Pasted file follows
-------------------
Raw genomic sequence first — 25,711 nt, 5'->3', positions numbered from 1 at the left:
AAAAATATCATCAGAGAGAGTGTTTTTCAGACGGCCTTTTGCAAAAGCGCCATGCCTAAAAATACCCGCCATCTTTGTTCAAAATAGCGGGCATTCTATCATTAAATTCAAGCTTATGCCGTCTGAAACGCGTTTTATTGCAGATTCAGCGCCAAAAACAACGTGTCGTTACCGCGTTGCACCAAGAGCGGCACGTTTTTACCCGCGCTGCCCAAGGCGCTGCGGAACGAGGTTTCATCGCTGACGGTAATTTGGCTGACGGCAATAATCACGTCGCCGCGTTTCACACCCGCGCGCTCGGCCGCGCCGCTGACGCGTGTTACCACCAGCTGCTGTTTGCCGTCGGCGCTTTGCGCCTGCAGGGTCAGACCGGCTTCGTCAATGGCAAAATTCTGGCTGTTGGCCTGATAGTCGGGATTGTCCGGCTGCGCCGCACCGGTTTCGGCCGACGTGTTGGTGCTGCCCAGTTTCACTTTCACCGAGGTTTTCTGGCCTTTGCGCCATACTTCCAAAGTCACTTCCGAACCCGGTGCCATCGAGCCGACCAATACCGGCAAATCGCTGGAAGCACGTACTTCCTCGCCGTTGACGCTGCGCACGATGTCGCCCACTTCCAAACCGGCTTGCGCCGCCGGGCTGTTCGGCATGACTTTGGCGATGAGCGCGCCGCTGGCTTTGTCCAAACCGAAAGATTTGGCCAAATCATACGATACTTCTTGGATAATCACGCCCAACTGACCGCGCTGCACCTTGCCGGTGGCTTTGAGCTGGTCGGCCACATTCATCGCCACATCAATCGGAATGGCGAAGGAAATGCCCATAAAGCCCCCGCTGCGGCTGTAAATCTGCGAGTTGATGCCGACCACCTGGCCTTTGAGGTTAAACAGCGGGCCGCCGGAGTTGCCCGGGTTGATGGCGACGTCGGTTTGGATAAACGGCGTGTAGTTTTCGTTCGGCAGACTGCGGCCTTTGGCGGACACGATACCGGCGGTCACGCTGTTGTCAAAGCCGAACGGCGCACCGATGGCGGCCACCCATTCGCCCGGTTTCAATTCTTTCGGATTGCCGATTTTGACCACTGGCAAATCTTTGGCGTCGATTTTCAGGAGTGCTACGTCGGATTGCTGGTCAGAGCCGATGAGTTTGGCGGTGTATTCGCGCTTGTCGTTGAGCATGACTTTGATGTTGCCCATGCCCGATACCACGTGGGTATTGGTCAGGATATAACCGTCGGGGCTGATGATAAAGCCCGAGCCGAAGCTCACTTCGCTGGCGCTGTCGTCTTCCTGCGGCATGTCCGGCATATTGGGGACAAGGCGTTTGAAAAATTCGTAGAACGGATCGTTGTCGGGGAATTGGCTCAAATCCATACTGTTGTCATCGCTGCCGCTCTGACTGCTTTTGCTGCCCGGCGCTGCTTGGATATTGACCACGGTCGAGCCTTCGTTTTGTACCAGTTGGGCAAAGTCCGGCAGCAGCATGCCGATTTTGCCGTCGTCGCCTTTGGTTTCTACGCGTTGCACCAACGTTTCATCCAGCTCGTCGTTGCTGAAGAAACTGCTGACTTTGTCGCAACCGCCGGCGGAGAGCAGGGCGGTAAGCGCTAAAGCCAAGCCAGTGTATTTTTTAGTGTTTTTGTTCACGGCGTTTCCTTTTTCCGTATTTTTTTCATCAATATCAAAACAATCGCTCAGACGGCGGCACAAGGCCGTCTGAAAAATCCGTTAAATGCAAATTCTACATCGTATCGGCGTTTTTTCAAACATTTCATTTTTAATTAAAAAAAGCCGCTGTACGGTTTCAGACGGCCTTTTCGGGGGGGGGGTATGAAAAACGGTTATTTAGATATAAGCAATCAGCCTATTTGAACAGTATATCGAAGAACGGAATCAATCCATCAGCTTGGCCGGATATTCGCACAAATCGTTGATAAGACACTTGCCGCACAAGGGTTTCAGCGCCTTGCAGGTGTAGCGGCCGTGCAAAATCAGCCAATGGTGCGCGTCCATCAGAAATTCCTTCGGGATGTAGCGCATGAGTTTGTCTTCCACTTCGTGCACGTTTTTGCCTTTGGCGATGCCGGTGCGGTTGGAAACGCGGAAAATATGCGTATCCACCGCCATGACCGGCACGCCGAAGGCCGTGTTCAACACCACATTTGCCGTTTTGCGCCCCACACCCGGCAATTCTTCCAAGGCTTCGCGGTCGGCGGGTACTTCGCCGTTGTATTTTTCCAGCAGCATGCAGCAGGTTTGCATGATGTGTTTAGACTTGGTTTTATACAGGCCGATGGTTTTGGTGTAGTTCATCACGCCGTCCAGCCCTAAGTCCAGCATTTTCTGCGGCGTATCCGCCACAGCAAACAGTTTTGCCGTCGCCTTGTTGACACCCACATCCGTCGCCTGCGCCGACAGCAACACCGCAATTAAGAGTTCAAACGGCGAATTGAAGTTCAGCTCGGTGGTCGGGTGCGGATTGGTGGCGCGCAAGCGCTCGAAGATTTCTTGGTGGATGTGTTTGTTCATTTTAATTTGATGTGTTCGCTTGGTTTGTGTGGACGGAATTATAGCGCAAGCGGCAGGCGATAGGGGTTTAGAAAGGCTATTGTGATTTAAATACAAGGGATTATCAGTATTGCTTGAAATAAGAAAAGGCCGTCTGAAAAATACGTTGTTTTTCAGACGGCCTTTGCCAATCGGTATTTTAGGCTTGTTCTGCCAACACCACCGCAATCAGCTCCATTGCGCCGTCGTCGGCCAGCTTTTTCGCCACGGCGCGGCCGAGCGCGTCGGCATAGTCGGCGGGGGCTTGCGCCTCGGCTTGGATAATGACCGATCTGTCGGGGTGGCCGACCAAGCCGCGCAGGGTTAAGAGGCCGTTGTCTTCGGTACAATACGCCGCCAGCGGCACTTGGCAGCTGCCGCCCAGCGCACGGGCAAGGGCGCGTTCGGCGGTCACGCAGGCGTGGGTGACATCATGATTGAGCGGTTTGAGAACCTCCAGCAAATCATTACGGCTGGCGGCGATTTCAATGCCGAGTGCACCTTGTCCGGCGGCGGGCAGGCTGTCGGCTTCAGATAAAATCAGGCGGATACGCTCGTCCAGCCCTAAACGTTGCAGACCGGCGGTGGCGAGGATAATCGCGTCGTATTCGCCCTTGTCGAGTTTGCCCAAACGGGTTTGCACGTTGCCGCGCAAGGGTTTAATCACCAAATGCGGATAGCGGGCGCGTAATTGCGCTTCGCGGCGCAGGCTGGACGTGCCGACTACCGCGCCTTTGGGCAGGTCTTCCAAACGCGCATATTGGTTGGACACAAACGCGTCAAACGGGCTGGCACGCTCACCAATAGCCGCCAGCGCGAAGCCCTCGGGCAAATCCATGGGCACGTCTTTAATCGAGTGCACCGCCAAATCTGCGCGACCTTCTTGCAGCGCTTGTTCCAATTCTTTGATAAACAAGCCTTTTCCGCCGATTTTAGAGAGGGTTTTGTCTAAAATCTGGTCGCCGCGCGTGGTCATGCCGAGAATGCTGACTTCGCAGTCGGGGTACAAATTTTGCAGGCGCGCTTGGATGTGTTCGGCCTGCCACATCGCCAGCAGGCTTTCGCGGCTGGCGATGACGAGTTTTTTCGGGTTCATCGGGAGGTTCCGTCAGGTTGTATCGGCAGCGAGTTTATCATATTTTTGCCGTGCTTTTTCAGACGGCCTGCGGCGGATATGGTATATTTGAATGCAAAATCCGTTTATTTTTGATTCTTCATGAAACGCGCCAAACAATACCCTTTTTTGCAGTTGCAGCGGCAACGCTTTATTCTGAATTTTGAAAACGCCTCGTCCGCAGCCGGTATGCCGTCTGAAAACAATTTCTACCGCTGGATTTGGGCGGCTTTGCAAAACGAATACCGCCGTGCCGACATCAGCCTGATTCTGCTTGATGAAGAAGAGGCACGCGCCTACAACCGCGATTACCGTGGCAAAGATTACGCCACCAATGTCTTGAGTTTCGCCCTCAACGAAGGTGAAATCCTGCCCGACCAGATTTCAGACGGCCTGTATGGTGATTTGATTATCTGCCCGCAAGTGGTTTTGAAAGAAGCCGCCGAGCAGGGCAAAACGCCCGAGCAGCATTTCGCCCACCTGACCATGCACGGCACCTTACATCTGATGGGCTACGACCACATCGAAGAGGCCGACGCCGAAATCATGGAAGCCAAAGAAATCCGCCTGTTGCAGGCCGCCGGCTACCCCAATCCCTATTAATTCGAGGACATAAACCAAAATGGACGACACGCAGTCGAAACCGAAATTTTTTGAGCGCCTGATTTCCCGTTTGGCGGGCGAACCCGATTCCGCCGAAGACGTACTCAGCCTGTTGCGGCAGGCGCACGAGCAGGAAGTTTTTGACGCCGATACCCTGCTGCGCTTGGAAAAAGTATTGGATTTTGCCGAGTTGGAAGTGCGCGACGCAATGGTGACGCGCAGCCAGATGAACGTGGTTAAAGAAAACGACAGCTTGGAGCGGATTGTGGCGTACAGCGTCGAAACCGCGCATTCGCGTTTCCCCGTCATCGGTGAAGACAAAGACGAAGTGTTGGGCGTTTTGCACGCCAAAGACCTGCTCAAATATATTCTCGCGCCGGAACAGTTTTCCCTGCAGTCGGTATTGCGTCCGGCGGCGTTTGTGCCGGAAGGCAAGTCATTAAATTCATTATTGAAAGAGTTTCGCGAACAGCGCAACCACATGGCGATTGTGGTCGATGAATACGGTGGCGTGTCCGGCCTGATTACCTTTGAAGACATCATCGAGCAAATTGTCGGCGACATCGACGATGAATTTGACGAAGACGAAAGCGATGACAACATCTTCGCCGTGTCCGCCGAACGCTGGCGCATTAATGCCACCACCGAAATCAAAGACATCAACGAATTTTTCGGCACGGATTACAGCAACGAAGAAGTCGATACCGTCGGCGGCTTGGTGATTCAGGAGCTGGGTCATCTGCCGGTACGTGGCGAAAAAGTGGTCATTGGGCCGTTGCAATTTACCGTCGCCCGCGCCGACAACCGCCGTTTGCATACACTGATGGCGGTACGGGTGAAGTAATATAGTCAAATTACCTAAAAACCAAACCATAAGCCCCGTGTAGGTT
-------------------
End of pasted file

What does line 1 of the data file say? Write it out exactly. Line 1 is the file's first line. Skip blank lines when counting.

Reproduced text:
Raw genomic sequence first — 25,711 nt, 5'->3', positions numbered from 1 at the left: